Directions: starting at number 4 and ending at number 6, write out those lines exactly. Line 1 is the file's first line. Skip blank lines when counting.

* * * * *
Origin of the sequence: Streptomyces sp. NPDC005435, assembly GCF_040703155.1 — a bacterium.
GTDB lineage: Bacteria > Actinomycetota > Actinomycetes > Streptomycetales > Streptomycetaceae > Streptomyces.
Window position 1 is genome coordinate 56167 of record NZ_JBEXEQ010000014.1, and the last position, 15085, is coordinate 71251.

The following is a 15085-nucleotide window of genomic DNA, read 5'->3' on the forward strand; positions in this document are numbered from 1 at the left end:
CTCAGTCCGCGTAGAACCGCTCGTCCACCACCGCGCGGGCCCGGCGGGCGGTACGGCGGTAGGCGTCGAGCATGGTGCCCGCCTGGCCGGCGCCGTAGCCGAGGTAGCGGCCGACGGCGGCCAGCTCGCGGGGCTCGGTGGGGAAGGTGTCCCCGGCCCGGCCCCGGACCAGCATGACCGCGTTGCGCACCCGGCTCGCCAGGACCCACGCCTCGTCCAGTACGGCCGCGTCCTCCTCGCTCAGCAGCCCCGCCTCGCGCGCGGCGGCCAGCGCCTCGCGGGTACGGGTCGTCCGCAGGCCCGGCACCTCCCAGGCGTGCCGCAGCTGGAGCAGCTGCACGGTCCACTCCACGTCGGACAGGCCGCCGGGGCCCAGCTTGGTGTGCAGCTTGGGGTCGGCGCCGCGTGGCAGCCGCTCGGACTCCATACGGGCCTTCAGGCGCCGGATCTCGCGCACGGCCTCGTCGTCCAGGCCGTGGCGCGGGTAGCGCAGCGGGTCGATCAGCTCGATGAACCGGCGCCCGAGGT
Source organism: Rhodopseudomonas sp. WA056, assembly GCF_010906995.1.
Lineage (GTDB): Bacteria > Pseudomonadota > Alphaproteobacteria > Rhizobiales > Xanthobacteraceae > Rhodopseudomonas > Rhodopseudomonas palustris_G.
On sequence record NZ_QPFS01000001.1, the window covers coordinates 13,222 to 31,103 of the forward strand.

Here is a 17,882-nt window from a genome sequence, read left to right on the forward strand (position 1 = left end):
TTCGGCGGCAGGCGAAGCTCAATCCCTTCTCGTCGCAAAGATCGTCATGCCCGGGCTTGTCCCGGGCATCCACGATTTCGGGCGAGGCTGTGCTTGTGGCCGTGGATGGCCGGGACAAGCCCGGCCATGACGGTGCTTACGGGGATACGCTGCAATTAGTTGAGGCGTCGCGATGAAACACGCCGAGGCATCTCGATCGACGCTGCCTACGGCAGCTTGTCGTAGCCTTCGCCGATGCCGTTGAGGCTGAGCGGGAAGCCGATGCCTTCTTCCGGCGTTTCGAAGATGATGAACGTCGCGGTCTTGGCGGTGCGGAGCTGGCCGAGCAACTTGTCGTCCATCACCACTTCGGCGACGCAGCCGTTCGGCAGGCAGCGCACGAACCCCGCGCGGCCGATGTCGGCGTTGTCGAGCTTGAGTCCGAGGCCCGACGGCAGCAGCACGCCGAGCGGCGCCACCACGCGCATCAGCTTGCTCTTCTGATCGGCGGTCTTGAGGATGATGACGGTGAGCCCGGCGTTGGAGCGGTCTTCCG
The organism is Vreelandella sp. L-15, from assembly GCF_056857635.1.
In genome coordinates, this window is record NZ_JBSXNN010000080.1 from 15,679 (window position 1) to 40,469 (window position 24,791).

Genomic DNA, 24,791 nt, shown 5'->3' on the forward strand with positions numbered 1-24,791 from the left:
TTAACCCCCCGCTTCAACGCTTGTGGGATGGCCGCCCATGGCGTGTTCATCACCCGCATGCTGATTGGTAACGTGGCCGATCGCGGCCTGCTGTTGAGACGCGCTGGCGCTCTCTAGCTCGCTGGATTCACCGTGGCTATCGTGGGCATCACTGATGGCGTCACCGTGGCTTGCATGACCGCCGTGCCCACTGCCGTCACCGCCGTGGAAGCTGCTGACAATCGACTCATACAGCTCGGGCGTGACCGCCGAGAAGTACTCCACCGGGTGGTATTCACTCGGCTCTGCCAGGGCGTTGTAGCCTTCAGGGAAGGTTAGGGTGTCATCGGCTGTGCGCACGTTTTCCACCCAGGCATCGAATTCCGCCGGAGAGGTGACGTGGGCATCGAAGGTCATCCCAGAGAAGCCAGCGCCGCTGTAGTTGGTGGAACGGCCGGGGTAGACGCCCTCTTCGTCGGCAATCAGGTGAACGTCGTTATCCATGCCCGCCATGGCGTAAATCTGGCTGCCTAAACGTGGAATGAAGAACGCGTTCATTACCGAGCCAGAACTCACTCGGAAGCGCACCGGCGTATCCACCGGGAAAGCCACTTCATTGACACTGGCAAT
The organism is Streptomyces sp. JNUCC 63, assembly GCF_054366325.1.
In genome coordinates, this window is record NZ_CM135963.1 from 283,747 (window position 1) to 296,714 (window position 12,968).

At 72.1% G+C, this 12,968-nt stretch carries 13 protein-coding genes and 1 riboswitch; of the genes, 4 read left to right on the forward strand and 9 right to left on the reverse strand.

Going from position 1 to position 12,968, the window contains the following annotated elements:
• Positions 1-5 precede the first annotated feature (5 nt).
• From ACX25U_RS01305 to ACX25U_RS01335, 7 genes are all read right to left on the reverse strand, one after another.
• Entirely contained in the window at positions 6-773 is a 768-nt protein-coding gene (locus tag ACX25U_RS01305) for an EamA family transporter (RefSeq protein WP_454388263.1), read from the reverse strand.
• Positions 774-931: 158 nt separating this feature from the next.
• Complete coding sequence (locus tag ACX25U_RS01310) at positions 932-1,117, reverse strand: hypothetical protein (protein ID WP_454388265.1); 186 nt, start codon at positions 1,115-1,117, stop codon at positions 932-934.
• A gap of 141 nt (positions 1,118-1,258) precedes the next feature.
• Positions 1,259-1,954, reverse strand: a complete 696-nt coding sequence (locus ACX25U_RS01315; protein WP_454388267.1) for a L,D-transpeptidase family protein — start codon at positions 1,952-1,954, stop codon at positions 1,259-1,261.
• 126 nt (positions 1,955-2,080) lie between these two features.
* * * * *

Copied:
The following is a 15085-nucleotide window of genomic DNA, read 5'->3' on the forward strand; positions in this document are numbered from 1 at the left end:
CTCAGTCCGCGTAGAACCGCTCGTCCACCACCGCGCGGGCCCGGCGGGCGGTACGGCGGTAGGCGTCGAGCATGGTGCCCGCCTGGCCGGCGCCGTAGCCGAGGTAGCGGCCGACGGCGGCCAGCTCGCGGGGCTCGGTGGGGAAGGTGTCCCCGGCCCGGCCCCGGACCAGCATGACCGCGTTGCGCACCCGGCTCGCCAGGACCCACGCCTCGTCCAGTACGGCCGCGTCCTCCTCGCTCAGCAGCCCCGCCTCGCGCGCGGCGGCCAGCGCCTCGCGGGTACGGGTCGTCCGCAGGCCCGGCACCTCCCAGGCGTGCCGCAGCTGGAGCAGCTGCACGGTCCACTCCACGTCGGACAGGCCGCCGGGGCCCAGCTTGGTGTGCAGCTTGGGGTCGGCGCCGCGTGGCAGCCGCTCGGACTCCATACGGGCCTTCAGGCGCCGGATCTCGCGCACGGCCTCGTCGTCCAGGCCGTGGCGCGGGTAGCGCAGCGGGTCGATCAGCTCGATGAACCGGCGCCCGAGGT
Source organism: Rhodopseudomonas sp. WA056, assembly GCF_010906995.1.